2. Aaron says:

        I ended up using the same strategy for Reddit and Twitter (deleted FB last year, in the wake of the Cambridge Analytica scandal and reading The Shallows by Nicholas Carr). Logging on to use both of these services via laptop/desktop loses it’s appeal in about 15 minutes, yet I can go hours and hours on the mobile versions of these sites. These apps are definitely meant to keep your attention trapped to your smartphone.

    3. Mel says:

      The urge fades with time. Your brain is like an addict’s brain – it’s accustomed to its frequent doses of dopamine. There’s no magic cure for an urge you’ve spent years (decades?) building. It’ll fade as long as you keep going at it.

    4. Caio Messias says:

      I would say logging on social media every once in a moon is not a problem, as long as you don’t return to your old habits and do it for a good purpose.

      I had this problem with twitter, in which I would check my feed multiple times a day, wasting 20-30 minutes every time I did. After removing twitter from my phone, I use a browser extension called Leech block, which can block websites on certain days, while on a specific time of the day or after a period of usage, such as 30 minutes. Now I only browser twitter after a certain hour in the day and for only 10 minutes. It’s been much more healthy to me and I can still maintaining contact with some of my friends there.

    5. Jim Upchurch says:

      Option 1: Go nuclear and delete your accounts. I was able to do it, no looking back.

      Option 2: Use Screen Time (if you have iphone) and let someone else set the passcode. I did this with the browser and haven’t missed it.

      1. Scott says:

        Option 1.
        Problem solved!

    6. Alex says:

      Same as the other person said — unfollow “funny memes” pages, generic info pages and other stuff. De-clutter your feed.

      My Facebook is mostly people I know in real life, and even then, I unfollowed those that over-share crap I don’t care about. So at the end of the day, I could scroll through my feed and catch up in 15 minutes or fewer. That’s my mental sweet spot. The same for Instagram, I only follow people that I know – no “influencers”, no “diet gurus”, motivational quotes and other assorted failure. When I have a specific need for ideas/information, then I google for ideas and I might end up with someone’s feed; but as a one-time thing, it’s ok.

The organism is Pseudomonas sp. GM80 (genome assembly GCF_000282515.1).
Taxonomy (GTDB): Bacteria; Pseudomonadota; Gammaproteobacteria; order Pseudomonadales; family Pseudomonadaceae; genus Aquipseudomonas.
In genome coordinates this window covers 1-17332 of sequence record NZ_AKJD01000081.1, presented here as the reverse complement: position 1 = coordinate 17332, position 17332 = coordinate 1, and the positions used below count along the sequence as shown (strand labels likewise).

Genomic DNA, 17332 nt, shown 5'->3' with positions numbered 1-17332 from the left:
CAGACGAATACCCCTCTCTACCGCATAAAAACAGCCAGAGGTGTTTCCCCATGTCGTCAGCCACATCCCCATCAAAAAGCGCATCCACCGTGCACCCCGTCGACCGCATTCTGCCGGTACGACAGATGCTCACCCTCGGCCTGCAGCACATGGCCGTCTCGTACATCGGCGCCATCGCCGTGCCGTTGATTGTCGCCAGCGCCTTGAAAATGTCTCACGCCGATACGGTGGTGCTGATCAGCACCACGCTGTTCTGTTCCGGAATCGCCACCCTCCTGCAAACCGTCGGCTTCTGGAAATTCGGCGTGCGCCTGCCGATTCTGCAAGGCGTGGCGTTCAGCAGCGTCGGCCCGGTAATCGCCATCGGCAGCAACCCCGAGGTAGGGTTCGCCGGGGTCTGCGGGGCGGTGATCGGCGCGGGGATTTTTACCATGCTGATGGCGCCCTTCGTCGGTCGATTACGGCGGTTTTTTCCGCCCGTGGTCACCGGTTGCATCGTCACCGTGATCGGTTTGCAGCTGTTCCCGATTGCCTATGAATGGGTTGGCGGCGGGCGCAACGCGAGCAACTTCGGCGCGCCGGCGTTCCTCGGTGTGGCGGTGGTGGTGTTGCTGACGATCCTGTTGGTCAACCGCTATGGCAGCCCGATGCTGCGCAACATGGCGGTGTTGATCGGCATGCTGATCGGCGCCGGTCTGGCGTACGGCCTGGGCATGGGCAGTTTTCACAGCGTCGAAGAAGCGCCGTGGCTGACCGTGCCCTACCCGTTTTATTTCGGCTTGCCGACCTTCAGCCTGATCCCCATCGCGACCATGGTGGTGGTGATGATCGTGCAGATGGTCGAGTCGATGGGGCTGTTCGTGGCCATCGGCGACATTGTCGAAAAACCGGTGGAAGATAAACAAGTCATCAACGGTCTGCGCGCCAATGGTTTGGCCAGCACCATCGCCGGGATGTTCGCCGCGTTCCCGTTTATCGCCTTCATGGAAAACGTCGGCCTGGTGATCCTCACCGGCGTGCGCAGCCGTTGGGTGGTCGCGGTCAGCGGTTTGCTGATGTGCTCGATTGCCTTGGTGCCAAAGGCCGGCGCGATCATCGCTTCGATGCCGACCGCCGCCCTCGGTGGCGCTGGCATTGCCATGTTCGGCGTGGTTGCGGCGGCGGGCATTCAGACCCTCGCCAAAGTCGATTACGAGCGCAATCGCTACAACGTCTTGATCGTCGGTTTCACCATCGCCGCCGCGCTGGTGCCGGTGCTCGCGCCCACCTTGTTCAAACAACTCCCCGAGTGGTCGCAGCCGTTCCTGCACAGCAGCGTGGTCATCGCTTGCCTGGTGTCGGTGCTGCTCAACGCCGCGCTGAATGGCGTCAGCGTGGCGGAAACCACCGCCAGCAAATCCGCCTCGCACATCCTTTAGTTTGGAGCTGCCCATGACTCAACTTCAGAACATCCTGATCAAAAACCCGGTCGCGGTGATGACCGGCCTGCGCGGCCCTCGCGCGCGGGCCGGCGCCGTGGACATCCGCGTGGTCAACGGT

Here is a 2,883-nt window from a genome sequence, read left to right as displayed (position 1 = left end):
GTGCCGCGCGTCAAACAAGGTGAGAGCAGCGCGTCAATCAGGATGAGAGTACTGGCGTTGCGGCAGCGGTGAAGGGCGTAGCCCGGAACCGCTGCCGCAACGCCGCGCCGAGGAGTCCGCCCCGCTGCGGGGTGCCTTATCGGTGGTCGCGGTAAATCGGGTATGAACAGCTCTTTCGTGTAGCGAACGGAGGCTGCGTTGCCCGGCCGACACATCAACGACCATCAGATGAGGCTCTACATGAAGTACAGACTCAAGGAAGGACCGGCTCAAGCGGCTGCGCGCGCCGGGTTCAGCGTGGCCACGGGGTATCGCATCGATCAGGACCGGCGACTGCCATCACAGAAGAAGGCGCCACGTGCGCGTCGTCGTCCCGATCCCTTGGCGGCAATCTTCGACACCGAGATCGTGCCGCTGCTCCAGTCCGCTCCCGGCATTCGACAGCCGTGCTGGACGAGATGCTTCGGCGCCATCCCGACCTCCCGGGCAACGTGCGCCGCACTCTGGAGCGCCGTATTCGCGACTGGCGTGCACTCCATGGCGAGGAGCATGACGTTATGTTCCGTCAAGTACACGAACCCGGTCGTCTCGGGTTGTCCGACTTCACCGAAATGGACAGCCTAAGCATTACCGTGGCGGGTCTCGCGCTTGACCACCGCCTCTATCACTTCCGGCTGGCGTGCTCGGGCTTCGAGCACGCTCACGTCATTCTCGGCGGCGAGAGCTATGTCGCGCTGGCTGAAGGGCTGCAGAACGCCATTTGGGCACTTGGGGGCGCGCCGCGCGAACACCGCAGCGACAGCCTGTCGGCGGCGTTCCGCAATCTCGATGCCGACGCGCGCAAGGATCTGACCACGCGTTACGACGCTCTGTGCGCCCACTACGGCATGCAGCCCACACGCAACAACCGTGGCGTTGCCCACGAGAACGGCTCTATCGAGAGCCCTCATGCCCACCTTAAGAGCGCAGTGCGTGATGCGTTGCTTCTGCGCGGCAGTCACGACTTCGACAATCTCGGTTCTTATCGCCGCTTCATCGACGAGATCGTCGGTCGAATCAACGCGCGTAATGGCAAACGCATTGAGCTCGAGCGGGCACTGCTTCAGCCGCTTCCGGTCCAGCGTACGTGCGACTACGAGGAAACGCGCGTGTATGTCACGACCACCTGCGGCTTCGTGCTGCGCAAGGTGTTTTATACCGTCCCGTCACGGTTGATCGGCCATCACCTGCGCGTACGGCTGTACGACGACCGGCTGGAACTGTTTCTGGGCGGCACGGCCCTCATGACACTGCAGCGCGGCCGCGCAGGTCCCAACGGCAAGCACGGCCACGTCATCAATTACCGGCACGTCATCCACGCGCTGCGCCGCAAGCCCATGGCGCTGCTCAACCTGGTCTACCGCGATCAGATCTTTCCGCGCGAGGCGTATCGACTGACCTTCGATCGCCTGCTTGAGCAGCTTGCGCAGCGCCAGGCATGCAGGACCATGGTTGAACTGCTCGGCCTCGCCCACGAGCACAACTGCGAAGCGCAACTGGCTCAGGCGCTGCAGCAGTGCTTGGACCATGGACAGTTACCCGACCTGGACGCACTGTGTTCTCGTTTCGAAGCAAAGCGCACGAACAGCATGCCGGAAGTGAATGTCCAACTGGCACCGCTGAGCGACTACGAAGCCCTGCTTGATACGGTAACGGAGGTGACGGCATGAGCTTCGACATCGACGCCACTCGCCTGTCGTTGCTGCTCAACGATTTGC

1. Scott says:

        Good point(s) Alex.
        Two years ago nuked ALL internet “notifications” .
        Ive discovered, the less I “know” ,the less Im in a screen and the more I am “me”, in MY life!
        Now, I want something I go looking for it as well.
        Search, read ,done.

  2. Raphi says:

    Does anyone know a “dumb-phone” which supports dual-sim ? I have a personnal and a professional phone number, and i find carrying two phones quite annoying.

    1. The Nokia 3310 4G version I’ve read has dual SIM. Though I can’t find it available in the USA. I’m presently using the Kyocera Cadence, which I find to be a solid and durable flip phone, compared to the ones I used years ago. I love this little thing!

  3. Austin says:

    I’m happy for Robert and his deliberate improvements. However, I couldn’t help but notice that some of his behavior was also symptomatic of adult ADD/ADHD. I wonder if it’s worth exploring as a future topic that of adults with ADD who have learned to increase focus and deepen work habits as for them minimizing digital distractions is just one aspect of their life long challenges with productivity.

    What I mean is that amid all the great examples and case studies, perhaps a triumphant minimalist who also deals with adult ADD would be a powerful example as, well, after all, if they can do it, so can others without ADD.

    1. Mark Sappington says:

      I concur. I find myself struggling to find role models who also have attention deficit…is that because they’ve grown out of it through practice?

    2. Elliot says:

      I’m a long-time devotee of Cal’s who also was diagnosed with ADHD as an adult and attempts to be a digital minimalist. He’s a short list of some of my strategies:
      (1) Using StayFocusD and tomato-timer browser extensions to limit non-work surfing on my work computer;
      (2) Using the Bare Phone launcher on my Android phone, and disabling Chrome and Gmail (you cannot uninstall without rooting/custom roms); I still use Texting, Phone, Maps, Podcasting, Audiobooks, Work email, and Calm on my “smart” phone;
      (3) deleted all social media accounts;
      (4) time blocking (Cal’s method of scheduling every minute of the day);
      (5) working as much as possible with paper and pen;
      (6) mindfulness meditation;
      (7) studying habit formation (I’d recommend Better than Before by Gretchen Rubin; The Power of Habit by Charles Duhigg; and Atomic Habits by James Clear as a start); and
      (8) take my medication

      I’d be happy to answer any questions you may have or offer any advice from my (limited) experience.

  4. Mel says: